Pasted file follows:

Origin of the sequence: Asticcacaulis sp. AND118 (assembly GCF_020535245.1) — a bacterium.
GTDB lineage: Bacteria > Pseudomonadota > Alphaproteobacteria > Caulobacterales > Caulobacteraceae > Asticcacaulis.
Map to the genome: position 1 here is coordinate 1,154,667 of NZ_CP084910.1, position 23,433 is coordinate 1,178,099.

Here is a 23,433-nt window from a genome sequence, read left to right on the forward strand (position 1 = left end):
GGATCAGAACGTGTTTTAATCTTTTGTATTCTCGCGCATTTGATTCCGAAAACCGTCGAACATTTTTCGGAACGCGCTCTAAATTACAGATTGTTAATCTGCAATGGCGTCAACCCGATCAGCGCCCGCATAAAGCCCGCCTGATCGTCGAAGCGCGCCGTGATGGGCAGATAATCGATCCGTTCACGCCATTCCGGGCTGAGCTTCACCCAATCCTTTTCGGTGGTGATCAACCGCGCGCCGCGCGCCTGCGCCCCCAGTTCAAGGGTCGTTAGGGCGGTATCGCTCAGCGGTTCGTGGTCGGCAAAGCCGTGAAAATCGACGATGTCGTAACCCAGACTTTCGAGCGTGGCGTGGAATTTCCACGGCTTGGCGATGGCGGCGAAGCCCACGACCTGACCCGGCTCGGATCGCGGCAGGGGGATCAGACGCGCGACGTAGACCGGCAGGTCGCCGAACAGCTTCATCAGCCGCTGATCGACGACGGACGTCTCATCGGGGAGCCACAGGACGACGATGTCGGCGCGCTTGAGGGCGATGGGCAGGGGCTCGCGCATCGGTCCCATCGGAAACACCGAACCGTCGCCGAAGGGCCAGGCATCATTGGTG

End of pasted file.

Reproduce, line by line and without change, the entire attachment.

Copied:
Origin of the sequence: Asticcacaulis sp. AND118 (assembly GCF_020535245.1) — a bacterium.
GTDB lineage: Bacteria > Pseudomonadota > Alphaproteobacteria > Caulobacterales > Caulobacteraceae > Asticcacaulis.
Map to the genome: position 1 here is coordinate 1,154,667 of NZ_CP084910.1, position 23,433 is coordinate 1,178,099.

Here is a 23,433-nt window from a genome sequence, read left to right on the forward strand (position 1 = left end):
GGATCAGAACGTGTTTTAATCTTTTGTATTCTCGCGCATTTGATTCCGAAAACCGTCGAACATTTTTCGGAACGCGCTCTAAATTACAGATTGTTAATCTGCAATGGCGTCAACCCGATCAGCGCCCGCATAAAGCCCGCCTGATCGTCGAAGCGCGCCGTGATGGGCAGATAATCGATCCGTTCACGCCATTCCGGGCTGAGCTTCACCCAATCCTTTTCGGTGGTGATCAACCGCGCGCCGCGCGCCTGCGCCCCCAGTTCAAGGGTCGTTAGGGCGGTATCGCTCAGCGGTTCGTGGTCGGCAAAGCCGTGAAAATCGACGATGTCGTAACCCAGACTTTCGAGCGTGGCGTGGAATTTCCACGGCTTGGCGATGGCGGCGAAGCCCACGACCTGACCCGGCTCGGATCGCGGCAGGGGGATCAGACGCGCGACGTAGACCGGCAGGTCGCCGAACAGCTTCATCAGCCGCTGATCGACGACGGACGTCTCATCGGGGAGCCACAGGACGACGATGTCGGCGCGCTTGAGGGCGATGGGCAGGGGCTCGCGCATCGGTCCCATCGGAAACACCGAACCGTCGCCGAAGGGCCAGGCATCATTGGTG